Queenside Gambit: Spielmann - Reti (Berlin, 1919); White forces Black to resign, after 31.Rf1 the attack can no longer be repelled. This game is a Budapest Gambit
What moves can bring about a Queenside gambit? Let's think about Black's choices after 1.d4. Having already witnessed the main move 1...d5, let's now turn our attention to the alternatives.
More gambits are available after moves like 1...Nf6, 1...f5 or the immediate gambit 1...e5. 1...Nf6 takes us on the road to the Benko Gambit or gambits similar. It could also mean a Budapest Gambit or one of it's relatives.
1...f5 means a Staunton, Lasker or Krejcik Gambit. 1...e5 is the Charlick Gambit and may eventually lead to the Englund Gambit. Gambits are a good training exercise for the improving player. Playing these openings will make you stronger tactically.
The Grunfeld Gambit is a plan for Black in the Grunfeld Defense to gain a big lead in development in exchange for the important c7-pawn. The Accepted lines occur after 6.cxd5. The Main Starting Position of the Grunfeld Gambit Accepted is reached after 1.d4 Nf6 2.c4 g6 3.Nc3 d5 4.Bf4 Bg7 5.e3 O-O 6.cxd5 Nxd5 7.Nxd5 Qxd5 8.Bxc7.
When the dust settles we see that Black has lost his c-pawn which is often used to prize open White's big center in the Grunfeld. He does however have his King safely castled and he has more pieces developed. His Queen has a commanding position in the center and cannot easily be harassed.
You only have to look at White's position to see that he will face danger. His King will be stuck in the center for at least 3 more moves. As Black you must concentrate your energies on preventing White from ever castling. At the very least he should be forced into some concession in order to tuck his King away to safety.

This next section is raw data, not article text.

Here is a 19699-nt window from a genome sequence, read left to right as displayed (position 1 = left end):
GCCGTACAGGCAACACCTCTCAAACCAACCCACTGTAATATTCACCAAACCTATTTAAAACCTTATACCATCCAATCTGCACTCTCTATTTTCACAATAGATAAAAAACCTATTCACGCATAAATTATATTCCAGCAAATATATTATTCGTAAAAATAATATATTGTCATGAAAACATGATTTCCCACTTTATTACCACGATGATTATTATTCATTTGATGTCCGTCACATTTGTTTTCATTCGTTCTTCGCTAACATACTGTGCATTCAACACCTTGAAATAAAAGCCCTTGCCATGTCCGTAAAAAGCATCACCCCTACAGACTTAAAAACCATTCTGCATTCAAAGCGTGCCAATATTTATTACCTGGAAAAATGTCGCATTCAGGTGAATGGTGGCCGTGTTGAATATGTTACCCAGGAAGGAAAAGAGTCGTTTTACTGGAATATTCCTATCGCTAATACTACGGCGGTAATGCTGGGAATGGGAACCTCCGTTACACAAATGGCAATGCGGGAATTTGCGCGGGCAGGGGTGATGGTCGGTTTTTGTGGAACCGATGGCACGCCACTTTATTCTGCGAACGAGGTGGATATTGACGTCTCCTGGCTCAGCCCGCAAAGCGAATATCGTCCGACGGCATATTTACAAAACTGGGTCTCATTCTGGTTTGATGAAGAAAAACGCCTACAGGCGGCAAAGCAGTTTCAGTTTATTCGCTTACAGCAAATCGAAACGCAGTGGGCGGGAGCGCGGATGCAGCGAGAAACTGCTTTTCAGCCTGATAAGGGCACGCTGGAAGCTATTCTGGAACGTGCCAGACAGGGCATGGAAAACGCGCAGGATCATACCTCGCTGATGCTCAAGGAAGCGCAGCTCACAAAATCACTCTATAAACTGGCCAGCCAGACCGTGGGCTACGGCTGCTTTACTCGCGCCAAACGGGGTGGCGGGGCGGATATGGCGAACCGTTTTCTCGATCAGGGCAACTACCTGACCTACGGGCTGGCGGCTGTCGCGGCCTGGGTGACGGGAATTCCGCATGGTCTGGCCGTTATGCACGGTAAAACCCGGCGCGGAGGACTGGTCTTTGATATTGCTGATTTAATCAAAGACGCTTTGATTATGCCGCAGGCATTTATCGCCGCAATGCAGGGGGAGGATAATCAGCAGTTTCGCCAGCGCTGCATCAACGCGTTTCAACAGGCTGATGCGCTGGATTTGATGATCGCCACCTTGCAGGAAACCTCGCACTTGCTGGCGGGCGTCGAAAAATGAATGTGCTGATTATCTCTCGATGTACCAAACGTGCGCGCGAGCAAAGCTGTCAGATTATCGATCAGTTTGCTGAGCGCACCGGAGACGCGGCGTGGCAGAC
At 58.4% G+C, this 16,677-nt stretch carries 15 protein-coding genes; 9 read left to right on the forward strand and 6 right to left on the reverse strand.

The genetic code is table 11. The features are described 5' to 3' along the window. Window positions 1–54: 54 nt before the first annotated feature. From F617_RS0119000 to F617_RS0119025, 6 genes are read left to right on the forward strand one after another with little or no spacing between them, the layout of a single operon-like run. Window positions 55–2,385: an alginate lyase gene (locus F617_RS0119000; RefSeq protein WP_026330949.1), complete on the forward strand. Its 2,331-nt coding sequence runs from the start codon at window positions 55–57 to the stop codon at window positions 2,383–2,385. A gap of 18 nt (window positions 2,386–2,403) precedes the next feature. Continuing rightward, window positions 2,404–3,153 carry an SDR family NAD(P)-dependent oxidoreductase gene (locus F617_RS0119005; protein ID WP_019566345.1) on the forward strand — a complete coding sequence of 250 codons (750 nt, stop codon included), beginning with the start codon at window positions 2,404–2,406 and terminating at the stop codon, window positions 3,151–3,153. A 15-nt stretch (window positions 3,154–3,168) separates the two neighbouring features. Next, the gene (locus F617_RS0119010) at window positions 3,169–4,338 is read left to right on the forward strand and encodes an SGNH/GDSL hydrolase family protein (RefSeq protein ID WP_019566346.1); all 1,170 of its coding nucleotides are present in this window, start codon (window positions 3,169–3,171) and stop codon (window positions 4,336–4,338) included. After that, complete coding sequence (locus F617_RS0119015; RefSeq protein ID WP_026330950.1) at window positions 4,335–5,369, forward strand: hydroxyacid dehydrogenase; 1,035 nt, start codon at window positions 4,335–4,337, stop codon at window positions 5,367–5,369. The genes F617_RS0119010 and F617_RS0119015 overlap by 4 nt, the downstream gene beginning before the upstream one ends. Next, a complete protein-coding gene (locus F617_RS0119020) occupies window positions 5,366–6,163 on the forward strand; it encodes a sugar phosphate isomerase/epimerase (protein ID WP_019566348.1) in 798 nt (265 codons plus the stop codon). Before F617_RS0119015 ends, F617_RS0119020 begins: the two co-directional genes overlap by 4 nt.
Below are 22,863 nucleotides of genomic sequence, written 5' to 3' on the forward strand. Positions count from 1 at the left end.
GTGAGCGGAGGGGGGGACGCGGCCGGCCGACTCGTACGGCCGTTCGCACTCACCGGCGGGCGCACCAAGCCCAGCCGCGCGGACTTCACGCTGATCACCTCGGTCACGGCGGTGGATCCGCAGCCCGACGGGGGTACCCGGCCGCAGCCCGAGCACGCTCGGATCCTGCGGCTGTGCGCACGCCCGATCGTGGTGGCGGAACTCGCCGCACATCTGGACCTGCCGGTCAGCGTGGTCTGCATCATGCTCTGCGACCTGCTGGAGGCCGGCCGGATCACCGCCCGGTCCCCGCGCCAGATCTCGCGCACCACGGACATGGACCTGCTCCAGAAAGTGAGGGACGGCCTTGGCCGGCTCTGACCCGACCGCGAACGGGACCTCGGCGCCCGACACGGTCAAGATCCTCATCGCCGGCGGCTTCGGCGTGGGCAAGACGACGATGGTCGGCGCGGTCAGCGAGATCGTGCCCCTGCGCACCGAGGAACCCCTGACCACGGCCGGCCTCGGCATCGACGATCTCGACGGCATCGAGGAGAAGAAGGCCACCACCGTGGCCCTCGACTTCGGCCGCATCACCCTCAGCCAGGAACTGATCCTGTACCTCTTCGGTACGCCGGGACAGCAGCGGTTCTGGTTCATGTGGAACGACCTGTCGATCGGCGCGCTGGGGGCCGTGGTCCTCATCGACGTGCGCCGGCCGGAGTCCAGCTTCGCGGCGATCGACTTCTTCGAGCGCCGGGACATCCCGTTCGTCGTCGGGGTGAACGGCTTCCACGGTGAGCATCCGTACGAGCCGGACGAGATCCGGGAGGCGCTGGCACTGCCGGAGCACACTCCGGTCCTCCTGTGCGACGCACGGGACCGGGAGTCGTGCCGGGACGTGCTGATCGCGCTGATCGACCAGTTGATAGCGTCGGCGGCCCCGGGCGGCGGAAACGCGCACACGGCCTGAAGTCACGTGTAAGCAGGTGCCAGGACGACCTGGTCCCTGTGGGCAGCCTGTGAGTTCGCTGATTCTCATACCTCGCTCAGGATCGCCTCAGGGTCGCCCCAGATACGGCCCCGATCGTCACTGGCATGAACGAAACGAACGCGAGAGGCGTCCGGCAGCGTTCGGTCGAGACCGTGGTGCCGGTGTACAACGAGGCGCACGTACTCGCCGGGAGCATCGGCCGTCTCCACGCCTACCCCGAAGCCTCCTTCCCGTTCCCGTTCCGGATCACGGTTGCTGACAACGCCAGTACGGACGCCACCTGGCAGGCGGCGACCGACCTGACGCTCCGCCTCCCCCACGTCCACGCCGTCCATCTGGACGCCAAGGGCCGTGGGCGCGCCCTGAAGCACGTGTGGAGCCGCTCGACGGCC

The Danube Gambit is similar to the Benko Gambit or Blumenfeld Gambit. You play 3...b5 in order to develop your Bishop to g7 with tempo. If White accepts you get a couple of things for your pawn.
The first thing is quick development as already mentioned. White's d5-pawn also loses a solid defender and will be the subject of attack from your forces.
Your game plan is clear as your will bear down on d5 and attempt to break White's center. White will quickly play e4 to re-establish support for d5. This move will also blunt the g7-Bishop on the long diagonal. Your game will develop on the Kingside as you play to undermine White's pawn chain on e4 and maybe f3.
Pal Benko worked on the Volga in the 50s and 60s. The intention before then was to play 3...b4 and then 4...e6 to break down White's center. Benko wanted something completely different out of the opening.
The Benko took his name when he changed the character of it completely. His objectives were not to liquidate the center but to open the a and b-files for Black's Rooks and Queen. Black's dark square Bishop goes on the long diagonal. The light square Bishop goes to a6, impeding White's attempts to castle.
Knights on d7 and f6 and Rooks on a8 and b8 with the Queen joining them on those files. Perfect harmony and a dangerous initiative on the Queenside all for the price of a pawn. This opening has several difficult corridors.
Queenside Gambit: Budapest Gambit - 1.d4 Nf6 2.c4 e5
The Budapest Gambit was first seen in tournament play in Budapest in 1896 (Adler vs Maroczy). This was a low profile game however and the opening was not used frequently for another 22 years.
It was only when Milan Vidmar used it to shock Akiba Rubinstein in Berlin in 1918 that it attracted attention from the elite. Black offers his King's pawn for a sacrifice. If White accepts there are three main lines that the opening can continue with.